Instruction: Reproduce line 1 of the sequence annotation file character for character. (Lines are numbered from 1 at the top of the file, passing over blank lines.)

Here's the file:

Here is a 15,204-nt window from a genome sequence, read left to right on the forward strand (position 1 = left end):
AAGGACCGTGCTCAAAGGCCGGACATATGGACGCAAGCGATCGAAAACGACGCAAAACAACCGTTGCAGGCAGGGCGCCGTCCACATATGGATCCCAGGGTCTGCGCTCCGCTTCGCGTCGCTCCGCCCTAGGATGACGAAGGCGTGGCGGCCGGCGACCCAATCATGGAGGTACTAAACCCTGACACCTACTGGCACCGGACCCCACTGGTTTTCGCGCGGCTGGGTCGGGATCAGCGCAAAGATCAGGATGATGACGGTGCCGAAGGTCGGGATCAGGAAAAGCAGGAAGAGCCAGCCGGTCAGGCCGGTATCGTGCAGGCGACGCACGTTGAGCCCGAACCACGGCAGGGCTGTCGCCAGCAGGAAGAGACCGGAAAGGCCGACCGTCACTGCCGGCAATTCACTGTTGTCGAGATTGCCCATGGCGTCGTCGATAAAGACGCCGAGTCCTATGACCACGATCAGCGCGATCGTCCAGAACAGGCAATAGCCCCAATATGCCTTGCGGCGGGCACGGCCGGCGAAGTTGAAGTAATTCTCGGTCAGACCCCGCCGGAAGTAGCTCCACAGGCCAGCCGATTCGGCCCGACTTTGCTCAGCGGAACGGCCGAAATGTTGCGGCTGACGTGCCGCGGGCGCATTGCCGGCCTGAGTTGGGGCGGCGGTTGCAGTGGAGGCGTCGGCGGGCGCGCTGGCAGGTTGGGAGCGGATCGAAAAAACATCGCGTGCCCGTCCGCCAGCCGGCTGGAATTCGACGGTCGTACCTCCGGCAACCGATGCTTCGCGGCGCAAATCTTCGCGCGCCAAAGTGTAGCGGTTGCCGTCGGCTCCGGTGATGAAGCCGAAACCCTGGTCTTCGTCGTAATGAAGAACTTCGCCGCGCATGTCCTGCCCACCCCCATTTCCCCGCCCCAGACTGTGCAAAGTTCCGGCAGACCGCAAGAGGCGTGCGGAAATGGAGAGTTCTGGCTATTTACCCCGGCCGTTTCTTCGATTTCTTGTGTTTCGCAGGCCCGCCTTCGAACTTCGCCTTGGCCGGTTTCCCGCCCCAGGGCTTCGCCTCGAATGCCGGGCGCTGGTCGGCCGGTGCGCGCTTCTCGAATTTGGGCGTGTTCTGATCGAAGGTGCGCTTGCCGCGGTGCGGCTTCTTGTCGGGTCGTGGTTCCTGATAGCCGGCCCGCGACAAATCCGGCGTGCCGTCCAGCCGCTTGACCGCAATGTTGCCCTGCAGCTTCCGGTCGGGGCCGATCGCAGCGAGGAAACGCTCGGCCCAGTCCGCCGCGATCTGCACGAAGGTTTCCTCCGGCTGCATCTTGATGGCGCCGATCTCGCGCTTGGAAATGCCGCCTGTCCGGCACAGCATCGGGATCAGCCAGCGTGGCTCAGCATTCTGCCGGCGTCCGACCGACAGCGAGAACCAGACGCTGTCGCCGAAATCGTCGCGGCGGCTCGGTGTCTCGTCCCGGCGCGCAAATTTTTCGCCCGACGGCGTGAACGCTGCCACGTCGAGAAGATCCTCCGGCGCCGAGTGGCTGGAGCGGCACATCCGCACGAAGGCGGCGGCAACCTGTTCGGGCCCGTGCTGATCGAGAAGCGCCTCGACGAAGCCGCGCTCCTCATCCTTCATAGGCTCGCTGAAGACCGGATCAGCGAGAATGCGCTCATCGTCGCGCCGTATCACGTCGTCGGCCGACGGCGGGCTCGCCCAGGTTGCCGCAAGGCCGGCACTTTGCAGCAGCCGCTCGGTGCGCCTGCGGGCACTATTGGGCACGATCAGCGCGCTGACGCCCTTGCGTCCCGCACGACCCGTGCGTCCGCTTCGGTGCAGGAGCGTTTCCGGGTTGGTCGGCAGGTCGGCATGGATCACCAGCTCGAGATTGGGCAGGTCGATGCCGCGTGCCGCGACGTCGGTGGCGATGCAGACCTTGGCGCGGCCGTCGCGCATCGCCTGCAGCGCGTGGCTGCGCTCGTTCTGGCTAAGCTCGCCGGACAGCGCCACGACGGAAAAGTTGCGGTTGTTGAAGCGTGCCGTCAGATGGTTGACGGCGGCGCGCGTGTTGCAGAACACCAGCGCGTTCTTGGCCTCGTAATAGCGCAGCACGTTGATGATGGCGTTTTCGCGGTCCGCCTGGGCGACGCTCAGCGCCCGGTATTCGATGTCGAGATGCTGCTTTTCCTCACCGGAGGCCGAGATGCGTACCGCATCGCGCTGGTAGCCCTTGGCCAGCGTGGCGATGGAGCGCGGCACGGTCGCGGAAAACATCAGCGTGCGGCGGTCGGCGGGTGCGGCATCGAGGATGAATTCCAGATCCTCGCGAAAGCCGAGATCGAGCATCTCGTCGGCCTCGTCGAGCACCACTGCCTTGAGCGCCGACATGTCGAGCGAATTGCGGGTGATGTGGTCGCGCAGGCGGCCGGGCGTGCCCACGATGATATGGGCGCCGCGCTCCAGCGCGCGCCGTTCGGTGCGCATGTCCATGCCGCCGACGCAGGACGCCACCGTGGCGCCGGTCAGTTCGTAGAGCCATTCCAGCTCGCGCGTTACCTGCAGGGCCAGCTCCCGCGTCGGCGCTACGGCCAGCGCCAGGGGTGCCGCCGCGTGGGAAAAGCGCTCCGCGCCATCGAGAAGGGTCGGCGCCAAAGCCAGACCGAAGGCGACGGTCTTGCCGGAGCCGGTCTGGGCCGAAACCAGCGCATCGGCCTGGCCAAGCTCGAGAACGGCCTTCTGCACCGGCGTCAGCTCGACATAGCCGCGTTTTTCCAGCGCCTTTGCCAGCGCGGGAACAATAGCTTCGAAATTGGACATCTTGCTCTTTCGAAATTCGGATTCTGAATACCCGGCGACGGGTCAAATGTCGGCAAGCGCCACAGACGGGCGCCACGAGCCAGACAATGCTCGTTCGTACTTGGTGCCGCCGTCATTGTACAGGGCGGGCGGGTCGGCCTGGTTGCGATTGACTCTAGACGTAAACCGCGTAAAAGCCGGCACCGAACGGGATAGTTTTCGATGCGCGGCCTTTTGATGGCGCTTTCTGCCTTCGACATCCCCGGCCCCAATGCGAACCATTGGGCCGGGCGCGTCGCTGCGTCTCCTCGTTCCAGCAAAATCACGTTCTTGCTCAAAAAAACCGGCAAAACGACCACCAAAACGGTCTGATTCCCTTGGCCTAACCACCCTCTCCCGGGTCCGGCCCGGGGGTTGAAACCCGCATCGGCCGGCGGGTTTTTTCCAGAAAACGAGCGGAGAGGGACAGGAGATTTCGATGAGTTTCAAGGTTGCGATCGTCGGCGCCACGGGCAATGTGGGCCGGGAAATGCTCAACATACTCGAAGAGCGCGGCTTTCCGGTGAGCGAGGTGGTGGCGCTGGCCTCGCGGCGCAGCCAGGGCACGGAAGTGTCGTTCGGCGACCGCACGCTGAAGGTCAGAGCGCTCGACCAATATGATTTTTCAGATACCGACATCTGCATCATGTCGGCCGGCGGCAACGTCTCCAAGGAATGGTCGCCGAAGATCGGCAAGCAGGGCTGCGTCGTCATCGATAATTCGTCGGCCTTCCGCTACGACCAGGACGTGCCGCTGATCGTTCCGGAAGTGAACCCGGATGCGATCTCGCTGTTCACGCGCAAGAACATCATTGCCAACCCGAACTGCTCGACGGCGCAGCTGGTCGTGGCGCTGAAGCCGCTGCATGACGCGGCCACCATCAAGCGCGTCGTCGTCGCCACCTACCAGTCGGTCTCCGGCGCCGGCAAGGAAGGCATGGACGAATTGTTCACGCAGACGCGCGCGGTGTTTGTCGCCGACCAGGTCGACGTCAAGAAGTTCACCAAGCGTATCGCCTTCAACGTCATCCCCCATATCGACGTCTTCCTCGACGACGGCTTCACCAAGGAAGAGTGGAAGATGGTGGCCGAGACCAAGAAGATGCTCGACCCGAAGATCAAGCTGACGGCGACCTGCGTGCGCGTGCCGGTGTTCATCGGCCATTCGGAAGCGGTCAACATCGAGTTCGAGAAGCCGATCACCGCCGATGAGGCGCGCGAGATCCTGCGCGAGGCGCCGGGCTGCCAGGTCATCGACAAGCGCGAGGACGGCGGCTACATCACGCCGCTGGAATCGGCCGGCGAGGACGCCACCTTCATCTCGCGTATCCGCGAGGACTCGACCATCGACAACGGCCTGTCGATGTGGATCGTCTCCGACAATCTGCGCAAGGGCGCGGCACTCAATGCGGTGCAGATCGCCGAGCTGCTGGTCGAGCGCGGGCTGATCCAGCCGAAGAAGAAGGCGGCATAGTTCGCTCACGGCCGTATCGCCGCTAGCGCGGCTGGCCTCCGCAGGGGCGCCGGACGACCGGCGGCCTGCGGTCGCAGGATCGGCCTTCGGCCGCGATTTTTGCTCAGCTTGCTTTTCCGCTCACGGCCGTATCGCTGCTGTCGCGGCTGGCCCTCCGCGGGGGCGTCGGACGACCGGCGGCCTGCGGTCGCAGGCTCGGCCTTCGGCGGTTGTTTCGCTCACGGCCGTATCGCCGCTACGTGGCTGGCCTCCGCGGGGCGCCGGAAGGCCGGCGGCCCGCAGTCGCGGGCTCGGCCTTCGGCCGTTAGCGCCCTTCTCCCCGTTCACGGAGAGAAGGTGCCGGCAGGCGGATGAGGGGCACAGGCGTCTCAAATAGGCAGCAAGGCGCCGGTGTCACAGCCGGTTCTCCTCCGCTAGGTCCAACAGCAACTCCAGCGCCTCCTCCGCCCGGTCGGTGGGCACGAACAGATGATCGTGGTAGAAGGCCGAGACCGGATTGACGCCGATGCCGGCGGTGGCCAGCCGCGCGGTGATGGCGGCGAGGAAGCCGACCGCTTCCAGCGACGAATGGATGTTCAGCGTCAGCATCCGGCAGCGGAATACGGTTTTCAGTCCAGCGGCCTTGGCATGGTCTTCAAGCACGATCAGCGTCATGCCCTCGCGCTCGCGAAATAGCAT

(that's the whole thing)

Here is a 15,204-nt window from a genome sequence, read left to right on the forward strand (position 1 = left end):